General Data Protection Regulation – how to prepare your business

February 2017  |  PROFESSIONAL INSIGHT  |  DATA PRIVACY

 

Financier Worldwide Magazine

February 2017 Issue

February 2017 Issue


The new General Data Protection Regulation (GDPR), adopted in April 2016, will unify the different European data protection laws into one single law.

This means that businesses will benefit from the consistency of one law across the European Union (EU) and the United Kingdom. The UK has recently announced that it will enforce the GDPR in May 2018, regardless of Brexit.

This triggers the need for significant work by UK businesses ahead of implementation. They will need to build new measures around the way they collect, store and handle data.

In terms of relevance, the GDPR will apply to both data controllers and processors. The data controller determines the reason for the use of data and the data processor handles the actual processing of data. The new regulation will also apply to any organisation in the world that handles the personal data of EU citizens.

Many businesses will require logistical restructuring and internal tweaks. However, the regulation will also introduce some additional benefits. For starters, it will put EU businesses on a level playing field with the rest of the world. Also, businesses will only have to deal with a single supervisory authority, rather than a different one in each member state. This makes the regulatory process simpler and less expensive to implement.

So how are businesses preparing for the new regulation? According to the 2016 State of the European Data Privacy Survey from Symantec, 96 percent of businesses in the UK, Germany and France are underprepared for the GDPR, even with the regulation not coming into effect until May 2018.

The need for compliance should not be undermined, however, with new fines ranging from €20m or up to 4 percent of global annual turnover, whichever is greatest.

In fact, according to a KPMG Global privacy advisory lead, the GDPR is a revolution which will transform the scale, scope and complexity of personal information processed, with personal information being a core component of everything we do. Given the fact that breach rates continue to rise year on year, it is vital to evaluate how the GDPR will affect your business.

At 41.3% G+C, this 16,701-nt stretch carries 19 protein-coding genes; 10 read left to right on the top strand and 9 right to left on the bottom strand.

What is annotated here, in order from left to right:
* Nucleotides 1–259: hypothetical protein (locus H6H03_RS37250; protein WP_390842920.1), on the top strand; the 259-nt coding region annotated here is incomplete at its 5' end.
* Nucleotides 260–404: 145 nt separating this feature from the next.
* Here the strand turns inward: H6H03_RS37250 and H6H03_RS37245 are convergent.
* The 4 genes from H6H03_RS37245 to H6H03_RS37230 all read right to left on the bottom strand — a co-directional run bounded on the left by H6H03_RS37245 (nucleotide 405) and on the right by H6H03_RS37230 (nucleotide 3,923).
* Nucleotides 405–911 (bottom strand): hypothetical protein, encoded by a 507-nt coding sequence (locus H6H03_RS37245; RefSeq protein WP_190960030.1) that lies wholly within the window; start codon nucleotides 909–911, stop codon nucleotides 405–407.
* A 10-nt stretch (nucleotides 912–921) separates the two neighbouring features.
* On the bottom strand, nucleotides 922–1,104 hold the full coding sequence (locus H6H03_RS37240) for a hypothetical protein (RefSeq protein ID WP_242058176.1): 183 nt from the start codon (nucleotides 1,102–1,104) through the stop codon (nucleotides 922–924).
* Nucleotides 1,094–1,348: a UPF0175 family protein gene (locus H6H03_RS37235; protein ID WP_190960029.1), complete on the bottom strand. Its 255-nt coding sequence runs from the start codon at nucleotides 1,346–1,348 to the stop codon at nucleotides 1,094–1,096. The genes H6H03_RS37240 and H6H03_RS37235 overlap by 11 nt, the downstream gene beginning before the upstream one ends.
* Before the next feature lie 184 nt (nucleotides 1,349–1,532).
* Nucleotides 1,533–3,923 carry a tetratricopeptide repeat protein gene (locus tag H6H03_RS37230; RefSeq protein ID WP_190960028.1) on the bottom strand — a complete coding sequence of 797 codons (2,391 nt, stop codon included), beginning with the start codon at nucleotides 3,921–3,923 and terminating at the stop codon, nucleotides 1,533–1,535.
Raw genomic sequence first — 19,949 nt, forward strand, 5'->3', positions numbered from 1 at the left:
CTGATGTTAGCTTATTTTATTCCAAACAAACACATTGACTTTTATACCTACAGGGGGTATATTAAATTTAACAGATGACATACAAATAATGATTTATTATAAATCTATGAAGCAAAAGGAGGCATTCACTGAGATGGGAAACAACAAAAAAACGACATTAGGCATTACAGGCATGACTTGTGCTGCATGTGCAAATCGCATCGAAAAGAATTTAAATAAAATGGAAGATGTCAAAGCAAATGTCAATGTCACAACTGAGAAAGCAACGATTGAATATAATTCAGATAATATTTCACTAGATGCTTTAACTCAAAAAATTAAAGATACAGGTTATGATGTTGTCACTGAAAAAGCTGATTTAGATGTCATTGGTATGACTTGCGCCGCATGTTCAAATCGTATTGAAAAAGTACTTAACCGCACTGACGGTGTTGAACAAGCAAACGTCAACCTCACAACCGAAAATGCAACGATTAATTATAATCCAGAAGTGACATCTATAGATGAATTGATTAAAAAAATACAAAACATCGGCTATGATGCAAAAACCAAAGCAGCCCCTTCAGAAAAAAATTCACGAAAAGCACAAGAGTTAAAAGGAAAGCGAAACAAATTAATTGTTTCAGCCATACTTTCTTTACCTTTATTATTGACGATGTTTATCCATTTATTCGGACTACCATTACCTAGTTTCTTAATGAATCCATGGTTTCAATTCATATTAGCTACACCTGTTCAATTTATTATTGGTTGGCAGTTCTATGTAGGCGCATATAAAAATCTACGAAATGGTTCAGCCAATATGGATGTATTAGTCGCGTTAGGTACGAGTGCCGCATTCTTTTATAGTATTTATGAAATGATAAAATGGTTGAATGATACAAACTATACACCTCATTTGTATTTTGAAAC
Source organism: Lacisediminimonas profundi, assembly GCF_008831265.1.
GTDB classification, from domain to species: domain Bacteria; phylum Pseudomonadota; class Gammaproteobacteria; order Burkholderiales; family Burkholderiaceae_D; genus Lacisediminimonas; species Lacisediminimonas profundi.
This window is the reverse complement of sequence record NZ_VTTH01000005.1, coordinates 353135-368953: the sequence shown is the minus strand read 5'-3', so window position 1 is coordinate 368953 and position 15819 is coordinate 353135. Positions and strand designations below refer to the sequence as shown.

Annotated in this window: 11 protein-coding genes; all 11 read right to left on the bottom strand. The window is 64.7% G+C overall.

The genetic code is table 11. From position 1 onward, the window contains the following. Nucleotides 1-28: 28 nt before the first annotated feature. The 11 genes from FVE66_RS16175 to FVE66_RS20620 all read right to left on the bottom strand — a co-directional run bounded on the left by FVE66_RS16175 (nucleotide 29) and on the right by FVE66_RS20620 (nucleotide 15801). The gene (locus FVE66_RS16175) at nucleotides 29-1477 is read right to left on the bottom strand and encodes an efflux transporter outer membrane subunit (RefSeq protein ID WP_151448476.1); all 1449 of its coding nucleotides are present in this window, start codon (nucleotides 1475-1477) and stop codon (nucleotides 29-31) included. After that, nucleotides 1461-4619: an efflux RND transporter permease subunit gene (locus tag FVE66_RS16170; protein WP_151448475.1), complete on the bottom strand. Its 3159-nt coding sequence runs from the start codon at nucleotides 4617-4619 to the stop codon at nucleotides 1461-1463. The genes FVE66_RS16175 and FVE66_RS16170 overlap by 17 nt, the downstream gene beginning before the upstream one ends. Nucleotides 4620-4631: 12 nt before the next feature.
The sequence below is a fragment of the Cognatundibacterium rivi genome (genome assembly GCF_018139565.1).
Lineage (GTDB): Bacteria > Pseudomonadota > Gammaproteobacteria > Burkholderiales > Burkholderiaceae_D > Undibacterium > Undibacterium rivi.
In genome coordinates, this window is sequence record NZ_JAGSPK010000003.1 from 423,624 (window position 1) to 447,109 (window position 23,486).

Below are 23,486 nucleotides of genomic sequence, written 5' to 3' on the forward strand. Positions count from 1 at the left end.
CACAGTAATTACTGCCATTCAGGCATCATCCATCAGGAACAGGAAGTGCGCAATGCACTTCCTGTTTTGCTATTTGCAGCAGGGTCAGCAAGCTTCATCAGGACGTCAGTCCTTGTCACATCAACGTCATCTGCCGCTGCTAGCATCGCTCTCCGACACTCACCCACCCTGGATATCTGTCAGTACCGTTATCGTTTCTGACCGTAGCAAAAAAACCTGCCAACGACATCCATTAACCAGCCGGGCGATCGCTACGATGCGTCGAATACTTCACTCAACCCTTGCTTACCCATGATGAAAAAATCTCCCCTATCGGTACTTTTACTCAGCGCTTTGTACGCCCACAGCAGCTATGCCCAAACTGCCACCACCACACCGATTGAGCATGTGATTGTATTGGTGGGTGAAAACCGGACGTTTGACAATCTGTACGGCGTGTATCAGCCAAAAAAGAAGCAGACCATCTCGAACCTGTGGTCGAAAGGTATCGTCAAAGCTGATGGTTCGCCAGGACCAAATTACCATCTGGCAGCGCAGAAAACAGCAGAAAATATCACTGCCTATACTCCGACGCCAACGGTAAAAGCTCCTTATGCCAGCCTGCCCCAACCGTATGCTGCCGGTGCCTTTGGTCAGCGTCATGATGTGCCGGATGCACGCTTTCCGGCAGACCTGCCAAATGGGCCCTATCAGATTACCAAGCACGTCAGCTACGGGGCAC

GDPR will bring about some fundamental changes businesses will need to consider. Firstly, any data processing conducted by a business will require a legal basis, which would need to be demonstrated to the data subject. The concept of transparency and fairness is emphasised heavily in the new regulation. A data processor will also need to ensure that their data subjects have access to the data being used and that it is deleted once the purpose of processing comes to an end. There should be a clear procedure that allows erasure where the individual withdraws consent, for example.

Also, any business that suffers a data breach is under an obligation to notify persons affected as soon as feasible and the data protection authority in that country within 72 hours of becoming aware of it. Failure to meet the deadline will result in a possible fine of up to €10m or 2 percent of annual turnover, whichever is greater.

For larger organisations it may be necessary to appoint a data protection officer to handle the increase in governance and execute compliance, particularly if the data being processed is sensitive information, as defined by the GDPR.

In addition to these considerations, businesses should seek the opinion of a specialised data protection lawyer to ascertain whether they are susceptible to undesired breaches.

A legal expert can assist with carrying out a full data protection audit, which will highlight any gaps under the GDPR. This can act as safety net against a loss of customers, due to an exhausted sense of trust in a business’ security over personal data.

Even though the GDPR serves as a positive development in how an individual’s data is handled, organisations need to act, and should allocate time and a budget toward compliance.

 

Richard Penfold is a partner and Tuli Torn-Hibler is a trainee solicitor at JAG Shaw Baker. Mr Penfold can be contacted on +44 (0)20 3598 3070 or by email: richard.penfold@jagshawbaker.com. Ms Torn-Hibler can be contacted on +44 (0)20 3598 3070 or by email: tuli.torn-hibler@jagshawbaker.com.

© Financier Worldwide


BY

Richard Penfold and Tuli Torn-Hibler

JAG Shaw Baker


©2001-2017 Financier Worldwide Ltd. All rights reserved.